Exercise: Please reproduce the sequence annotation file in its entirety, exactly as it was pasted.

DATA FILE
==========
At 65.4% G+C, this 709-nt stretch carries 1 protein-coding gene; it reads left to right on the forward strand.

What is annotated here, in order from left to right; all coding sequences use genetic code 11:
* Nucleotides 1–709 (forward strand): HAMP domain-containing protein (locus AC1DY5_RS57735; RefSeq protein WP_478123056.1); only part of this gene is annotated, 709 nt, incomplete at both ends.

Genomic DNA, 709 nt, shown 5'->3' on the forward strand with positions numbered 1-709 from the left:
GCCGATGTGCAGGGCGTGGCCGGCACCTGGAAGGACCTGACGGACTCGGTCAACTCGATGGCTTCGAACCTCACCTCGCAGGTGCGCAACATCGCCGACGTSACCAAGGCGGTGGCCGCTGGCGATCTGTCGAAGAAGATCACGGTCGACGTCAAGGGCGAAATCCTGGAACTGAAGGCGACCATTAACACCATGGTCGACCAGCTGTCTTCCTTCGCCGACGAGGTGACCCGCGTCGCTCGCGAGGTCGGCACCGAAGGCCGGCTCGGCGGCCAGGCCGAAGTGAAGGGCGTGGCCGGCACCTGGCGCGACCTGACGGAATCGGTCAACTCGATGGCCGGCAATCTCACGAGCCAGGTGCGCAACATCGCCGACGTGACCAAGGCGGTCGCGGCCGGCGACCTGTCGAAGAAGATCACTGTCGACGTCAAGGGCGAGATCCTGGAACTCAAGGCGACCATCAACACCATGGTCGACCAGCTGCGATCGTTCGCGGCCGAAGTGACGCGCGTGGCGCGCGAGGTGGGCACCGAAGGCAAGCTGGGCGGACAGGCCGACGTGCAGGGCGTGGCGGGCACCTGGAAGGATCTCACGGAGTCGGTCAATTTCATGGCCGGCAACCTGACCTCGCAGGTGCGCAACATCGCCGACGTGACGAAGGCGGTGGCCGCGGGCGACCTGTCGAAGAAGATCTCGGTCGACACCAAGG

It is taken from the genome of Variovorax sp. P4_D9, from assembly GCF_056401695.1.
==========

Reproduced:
At 65.4% G+C, this 709-nt stretch carries 1 protein-coding gene; it reads left to right on the forward strand.

What is annotated here, in order from left to right; all coding sequences use genetic code 11:
* Nucleotides 1–709 (forward strand): HAMP domain-containing protein (locus AC1DY5_RS57735; RefSeq protein WP_478123056.1); only part of this gene is annotated, 709 nt, incomplete at both ends.

Genomic DNA, 709 nt, shown 5'->3' on the forward strand with positions numbered 1-709 from the left:
GCCGATGTGCAGGGCGTGGCCGGCACCTGGAAGGACCTGACGGACTCGGTCAACTCGATGGCTTCGAACCTCACCTCGCAGGTGCGCAACATCGCCGACGTSACCAAGGCGGTGGCCGCTGGCGATCTGTCGAAGAAGATCACGGTCGACGTCAAGGGCGAAATCCTGGAACTGAAGGCGACCATTAACACCATGGTCGACCAGCTGTCTTCCTTCGCCGACGAGGTGACCCGCGTCGCTCGCGAGGTCGGCACCGAAGGCCGGCTCGGCGGCCAGGCCGAAGTGAAGGGCGTGGCCGGCACCTGGCGCGACCTGACGGAATCGGTCAACTCGATGGCCGGCAATCTCACGAGCCAGGTGCGCAACATCGCCGACGTGACCAAGGCGGTCGCGGCCGGCGACCTGTCGAAGAAGATCACTGTCGACGTCAAGGGCGAGATCCTGGAACTCAAGGCGACCATCAACACCATGGTCGACCAGCTGCGATCGTTCGCGGCCGAAGTGACGCGCGTGGCGCGCGAGGTGGGCACCGAAGGCAAGCTGGGCGGACAGGCCGACGTGCAGGGCGTGGCGGGCACCTGGAAGGATCTCACGGAGTCGGTCAATTTCATGGCCGGCAACCTGACCTCGCAGGTGCGCAACATCGCCGACGTGACGAAGGCGGTGGCCGCGGGCGACCTGTCGAAGAAGATCTCGGTCGACACCAAGG

It is taken from the genome of Variovorax sp. P4_D9, from assembly GCF_056401695.1.